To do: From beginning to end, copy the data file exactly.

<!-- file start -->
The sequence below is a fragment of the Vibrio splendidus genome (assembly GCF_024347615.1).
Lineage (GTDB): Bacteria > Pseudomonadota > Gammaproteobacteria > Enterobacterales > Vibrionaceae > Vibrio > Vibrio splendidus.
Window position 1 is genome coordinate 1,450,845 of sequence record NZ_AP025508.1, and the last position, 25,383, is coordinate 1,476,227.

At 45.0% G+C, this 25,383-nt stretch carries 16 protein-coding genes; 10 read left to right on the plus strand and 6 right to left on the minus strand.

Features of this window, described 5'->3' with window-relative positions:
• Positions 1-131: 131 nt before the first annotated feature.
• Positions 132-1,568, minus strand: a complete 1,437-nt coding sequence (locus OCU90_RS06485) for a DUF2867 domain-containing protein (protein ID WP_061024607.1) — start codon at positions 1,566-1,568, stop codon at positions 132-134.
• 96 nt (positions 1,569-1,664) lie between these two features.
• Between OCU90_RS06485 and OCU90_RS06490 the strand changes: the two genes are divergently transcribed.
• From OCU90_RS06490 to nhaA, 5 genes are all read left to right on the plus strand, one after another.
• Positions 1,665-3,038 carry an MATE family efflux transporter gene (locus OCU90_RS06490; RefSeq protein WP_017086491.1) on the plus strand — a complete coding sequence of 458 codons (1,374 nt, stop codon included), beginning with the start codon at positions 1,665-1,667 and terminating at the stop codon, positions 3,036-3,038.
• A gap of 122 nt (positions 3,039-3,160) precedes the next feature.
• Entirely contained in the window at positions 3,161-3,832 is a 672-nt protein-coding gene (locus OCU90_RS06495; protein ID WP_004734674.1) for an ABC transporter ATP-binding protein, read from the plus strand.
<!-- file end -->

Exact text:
The sequence below is a fragment of the Vibrio splendidus genome (assembly GCF_024347615.1).
Lineage (GTDB): Bacteria > Pseudomonadota > Gammaproteobacteria > Enterobacterales > Vibrionaceae > Vibrio > Vibrio splendidus.
Window position 1 is genome coordinate 1,450,845 of sequence record NZ_AP025508.1, and the last position, 25,383, is coordinate 1,476,227.

At 45.0% G+C, this 25,383-nt stretch carries 16 protein-coding genes; 10 read left to right on the plus strand and 6 right to left on the minus strand.

Features of this window, described 5'->3' with window-relative positions:
• Positions 1-131: 131 nt before the first annotated feature.
• Positions 132-1,568, minus strand: a complete 1,437-nt coding sequence (locus OCU90_RS06485) for a DUF2867 domain-containing protein (protein ID WP_061024607.1) — start codon at positions 1,566-1,568, stop codon at positions 132-134.
• 96 nt (positions 1,569-1,664) lie between these two features.
• Between OCU90_RS06485 and OCU90_RS06490 the strand changes: the two genes are divergently transcribed.
• From OCU90_RS06490 to nhaA, 5 genes are all read left to right on the plus strand, one after another.
• Positions 1,665-3,038 carry an MATE family efflux transporter gene (locus OCU90_RS06490; RefSeq protein WP_017086491.1) on the plus strand — a complete coding sequence of 458 codons (1,374 nt, stop codon included), beginning with the start codon at positions 1,665-1,667 and terminating at the stop codon, positions 3,036-3,038.
• A gap of 122 nt (positions 3,039-3,160) precedes the next feature.
• Entirely contained in the window at positions 3,161-3,832 is a 672-nt protein-coding gene (locus OCU90_RS06495; protein ID WP_004734674.1) for an ABC transporter ATP-binding protein, read from the plus strand.